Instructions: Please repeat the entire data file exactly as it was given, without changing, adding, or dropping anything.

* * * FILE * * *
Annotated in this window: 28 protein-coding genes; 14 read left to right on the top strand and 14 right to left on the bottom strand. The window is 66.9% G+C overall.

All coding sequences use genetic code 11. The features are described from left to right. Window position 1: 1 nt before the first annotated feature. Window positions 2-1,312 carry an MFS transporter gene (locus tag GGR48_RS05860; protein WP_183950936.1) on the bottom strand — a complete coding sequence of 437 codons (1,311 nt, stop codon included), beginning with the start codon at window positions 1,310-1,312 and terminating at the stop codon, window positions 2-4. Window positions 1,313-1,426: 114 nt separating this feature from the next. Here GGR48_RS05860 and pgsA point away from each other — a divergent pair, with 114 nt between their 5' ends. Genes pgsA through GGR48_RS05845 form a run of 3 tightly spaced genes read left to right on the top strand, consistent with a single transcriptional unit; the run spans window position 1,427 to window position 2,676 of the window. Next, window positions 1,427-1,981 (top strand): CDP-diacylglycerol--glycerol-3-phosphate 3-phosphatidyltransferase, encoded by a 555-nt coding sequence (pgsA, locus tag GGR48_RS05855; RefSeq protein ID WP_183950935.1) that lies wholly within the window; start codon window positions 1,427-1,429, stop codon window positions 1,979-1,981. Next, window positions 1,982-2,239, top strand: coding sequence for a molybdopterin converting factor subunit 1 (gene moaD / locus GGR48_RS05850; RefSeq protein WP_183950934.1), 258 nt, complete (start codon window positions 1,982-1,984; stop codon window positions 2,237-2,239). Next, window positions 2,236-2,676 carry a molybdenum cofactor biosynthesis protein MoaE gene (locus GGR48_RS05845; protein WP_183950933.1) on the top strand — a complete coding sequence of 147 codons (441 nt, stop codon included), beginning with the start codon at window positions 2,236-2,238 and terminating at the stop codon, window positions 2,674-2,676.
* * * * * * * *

Annotated in this window: 28 protein-coding genes; 14 read left to right on the top strand and 14 right to left on the bottom strand. The window is 66.9% G+C overall.

All coding sequences use genetic code 11. The features are described from left to right. Window position 1: 1 nt before the first annotated feature. Window positions 2-1,312 carry an MFS transporter gene (locus tag GGR48_RS05860; protein WP_183950936.1) on the bottom strand — a complete coding sequence of 437 codons (1,311 nt, stop codon included), beginning with the start codon at window positions 1,310-1,312 and terminating at the stop codon, window positions 2-4. Window positions 1,313-1,426: 114 nt separating this feature from the next. Here GGR48_RS05860 and pgsA point away from each other — a divergent pair, with 114 nt between their 5' ends. Genes pgsA through GGR48_RS05845 form a run of 3 tightly spaced genes read left to right on the top strand, consistent with a single transcriptional unit; the run spans window position 1,427 to window position 2,676 of the window. Next, window positions 1,427-1,981 (top strand): CDP-diacylglycerol--glycerol-3-phosphate 3-phosphatidyltransferase, encoded by a 555-nt coding sequence (pgsA, locus tag GGR48_RS05855; RefSeq protein ID WP_183950935.1) that lies wholly within the window; start codon window positions 1,427-1,429, stop codon window positions 1,979-1,981. Next, window positions 1,982-2,239, top strand: coding sequence for a molybdopterin converting factor subunit 1 (gene moaD / locus GGR48_RS05850; RefSeq protein WP_183950934.1), 258 nt, complete (start codon window positions 1,982-1,984; stop codon window positions 2,237-2,239). Next, window positions 2,236-2,676 carry a molybdenum cofactor biosynthesis protein MoaE gene (locus GGR48_RS05845; protein WP_183950933.1) on the top strand — a complete coding sequence of 147 codons (441 nt, stop codon included), beginning with the start codon at window positions 2,236-2,238 and terminating at the stop codon, window positions 2,674-2,676.